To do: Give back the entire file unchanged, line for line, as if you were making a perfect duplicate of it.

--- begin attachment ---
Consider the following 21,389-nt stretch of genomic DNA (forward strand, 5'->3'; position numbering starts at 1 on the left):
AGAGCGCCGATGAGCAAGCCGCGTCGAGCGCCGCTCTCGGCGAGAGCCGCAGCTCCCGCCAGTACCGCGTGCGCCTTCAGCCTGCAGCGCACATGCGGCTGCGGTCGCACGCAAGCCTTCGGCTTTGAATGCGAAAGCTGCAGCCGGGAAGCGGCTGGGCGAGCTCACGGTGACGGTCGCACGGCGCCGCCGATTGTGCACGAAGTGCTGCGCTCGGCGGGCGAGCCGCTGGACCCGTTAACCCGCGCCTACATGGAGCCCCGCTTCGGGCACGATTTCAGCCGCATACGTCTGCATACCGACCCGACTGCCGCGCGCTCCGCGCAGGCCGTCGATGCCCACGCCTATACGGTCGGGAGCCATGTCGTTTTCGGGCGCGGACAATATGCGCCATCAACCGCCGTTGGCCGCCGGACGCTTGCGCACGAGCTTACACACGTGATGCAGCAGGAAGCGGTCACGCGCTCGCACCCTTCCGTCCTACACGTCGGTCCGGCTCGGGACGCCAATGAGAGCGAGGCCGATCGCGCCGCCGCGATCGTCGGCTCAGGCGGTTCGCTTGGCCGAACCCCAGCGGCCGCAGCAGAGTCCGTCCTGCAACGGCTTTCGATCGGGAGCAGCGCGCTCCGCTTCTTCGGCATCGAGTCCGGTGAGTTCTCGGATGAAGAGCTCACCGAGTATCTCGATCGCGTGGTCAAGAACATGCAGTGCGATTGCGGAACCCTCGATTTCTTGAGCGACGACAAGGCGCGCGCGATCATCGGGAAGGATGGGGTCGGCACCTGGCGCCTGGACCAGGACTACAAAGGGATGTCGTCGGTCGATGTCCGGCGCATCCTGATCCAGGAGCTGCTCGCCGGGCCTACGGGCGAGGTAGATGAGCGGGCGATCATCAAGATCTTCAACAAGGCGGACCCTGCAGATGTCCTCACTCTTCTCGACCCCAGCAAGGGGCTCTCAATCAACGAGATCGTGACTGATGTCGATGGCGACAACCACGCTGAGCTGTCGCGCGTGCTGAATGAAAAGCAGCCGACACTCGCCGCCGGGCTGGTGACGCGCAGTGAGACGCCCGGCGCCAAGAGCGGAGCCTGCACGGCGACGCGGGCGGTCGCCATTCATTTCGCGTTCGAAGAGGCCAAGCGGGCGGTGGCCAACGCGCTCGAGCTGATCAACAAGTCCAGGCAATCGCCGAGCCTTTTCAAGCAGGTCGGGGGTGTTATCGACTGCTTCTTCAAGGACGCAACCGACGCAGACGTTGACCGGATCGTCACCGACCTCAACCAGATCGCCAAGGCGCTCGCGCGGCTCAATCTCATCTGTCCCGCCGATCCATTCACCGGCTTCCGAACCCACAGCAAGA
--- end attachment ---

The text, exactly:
Consider the following 21,389-nt stretch of genomic DNA (forward strand, 5'->3'; position numbering starts at 1 on the left):
AGAGCGCCGATGAGCAAGCCGCGTCGAGCGCCGCTCTCGGCGAGAGCCGCAGCTCCCGCCAGTACCGCGTGCGCCTTCAGCCTGCAGCGCACATGCGGCTGCGGTCGCACGCAAGCCTTCGGCTTTGAATGCGAAAGCTGCAGCCGGGAAGCGGCTGGGCGAGCTCACGGTGACGGTCGCACGGCGCCGCCGATTGTGCACGAAGTGCTGCGCTCGGCGGGCGAGCCGCTGGACCCGTTAACCCGCGCCTACATGGAGCCCCGCTTCGGGCACGATTTCAGCCGCATACGTCTGCATACCGACCCGACTGCCGCGCGCTCCGCGCAGGCCGTCGATGCCCACGCCTATACGGTCGGGAGCCATGTCGTTTTCGGGCGCGGACAATATGCGCCATCAACCGCCGTTGGCCGCCGGACGCTTGCGCACGAGCTTACACACGTGATGCAGCAGGAAGCGGTCACGCGCTCGCACCCTTCCGTCCTACACGTCGGTCCGGCTCGGGACGCCAATGAGAGCGAGGCCGATCGCGCCGCCGCGATCGTCGGCTCAGGCGGTTCGCTTGGCCGAACCCCAGCGGCCGCAGCAGAGTCCGTCCTGCAACGGCTTTCGATCGGGAGCAGCGCGCTCCGCTTCTTCGGCATCGAGTCCGGTGAGTTCTCGGATGAAGAGCTCACCGAGTATCTCGATCGCGTGGTCAAGAACATGCAGTGCGATTGCGGAACCCTCGATTTCTTGAGCGACGACAAGGCGCGCGCGATCATCGGGAAGGATGGGGTCGGCACCTGGCGCCTGGACCAGGACTACAAAGGGATGTCGTCGGTCGATGTCCGGCGCATCCTGATCCAGGAGCTGCTCGCCGGGCCTACGGGCGAGGTAGATGAGCGGGCGATCATCAAGATCTTCAACAAGGCGGACCCTGCAGATGTCCTCACTCTTCTCGACCCCAGCAAGGGGCTCTCAATCAACGAGATCGTGACTGATGTCGATGGCGACAACCACGCTGAGCTGTCGCGCGTGCTGAATGAAAAGCAGCCGACACTCGCCGCCGGGCTGGTGACGCGCAGTGAGACGCCCGGCGCCAAGAGCGGAGCCTGCACGGCGACGCGGGCGGTCGCCATTCATTTCGCGTTCGAAGAGGCCAAGCGGGCGGTGGCCAACGCGCTCGAGCTGATCAACAAGTCCAGGCAATCGCCGAGCCTTTTCAAGCAGGTCGGGGGTGTTATCGACTGCTTCTTCAAGGACGCAACCGACGCAGACGTTGACCGGATCGTCACCGACCTCAACCAGATCGCCAAGGCGCTCGCGCGGCTCAATCTCATCTGTCCCGCCGATCCATTCACCGGCTTCCGAACCCACAGCAAGA